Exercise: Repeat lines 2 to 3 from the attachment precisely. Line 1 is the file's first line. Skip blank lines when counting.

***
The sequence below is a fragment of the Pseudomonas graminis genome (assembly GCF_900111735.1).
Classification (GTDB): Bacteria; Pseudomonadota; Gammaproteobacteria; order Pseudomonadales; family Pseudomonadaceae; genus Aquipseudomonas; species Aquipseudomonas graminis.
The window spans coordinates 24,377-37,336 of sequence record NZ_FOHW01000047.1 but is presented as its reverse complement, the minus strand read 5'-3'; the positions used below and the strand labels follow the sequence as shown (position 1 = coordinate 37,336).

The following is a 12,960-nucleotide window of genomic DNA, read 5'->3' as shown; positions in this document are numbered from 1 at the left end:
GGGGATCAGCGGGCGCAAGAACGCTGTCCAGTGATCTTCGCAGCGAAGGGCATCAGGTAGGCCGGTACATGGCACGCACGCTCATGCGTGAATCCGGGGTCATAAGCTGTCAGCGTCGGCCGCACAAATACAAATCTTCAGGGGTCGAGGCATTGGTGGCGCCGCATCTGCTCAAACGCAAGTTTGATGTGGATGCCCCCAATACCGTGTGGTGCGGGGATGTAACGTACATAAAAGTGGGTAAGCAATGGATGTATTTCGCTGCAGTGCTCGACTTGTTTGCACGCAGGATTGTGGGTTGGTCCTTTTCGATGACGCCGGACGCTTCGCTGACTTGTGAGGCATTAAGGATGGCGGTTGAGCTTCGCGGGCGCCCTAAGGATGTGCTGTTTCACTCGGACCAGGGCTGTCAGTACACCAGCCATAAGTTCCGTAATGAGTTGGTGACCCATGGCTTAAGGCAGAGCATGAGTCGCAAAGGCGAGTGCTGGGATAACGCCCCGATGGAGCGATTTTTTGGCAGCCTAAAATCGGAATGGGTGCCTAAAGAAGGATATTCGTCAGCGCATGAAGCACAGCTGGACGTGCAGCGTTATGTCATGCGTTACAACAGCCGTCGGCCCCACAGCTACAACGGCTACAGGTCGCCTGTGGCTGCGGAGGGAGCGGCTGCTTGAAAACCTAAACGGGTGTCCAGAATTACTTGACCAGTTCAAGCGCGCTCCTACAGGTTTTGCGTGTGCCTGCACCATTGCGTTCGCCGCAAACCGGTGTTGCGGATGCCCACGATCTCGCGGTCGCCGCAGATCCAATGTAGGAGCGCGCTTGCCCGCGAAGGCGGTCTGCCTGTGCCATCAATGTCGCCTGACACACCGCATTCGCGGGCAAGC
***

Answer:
Classification (GTDB): Bacteria; Pseudomonadota; Gammaproteobacteria; order Pseudomonadales; family Pseudomonadaceae; genus Aquipseudomonas; species Aquipseudomonas graminis.
The window spans coordinates 24,377-37,336 of sequence record NZ_FOHW01000047.1 but is presented as its reverse complement, the minus strand read 5'-3'; the positions used below and the strand labels follow the sequence as shown (position 1 = coordinate 37,336).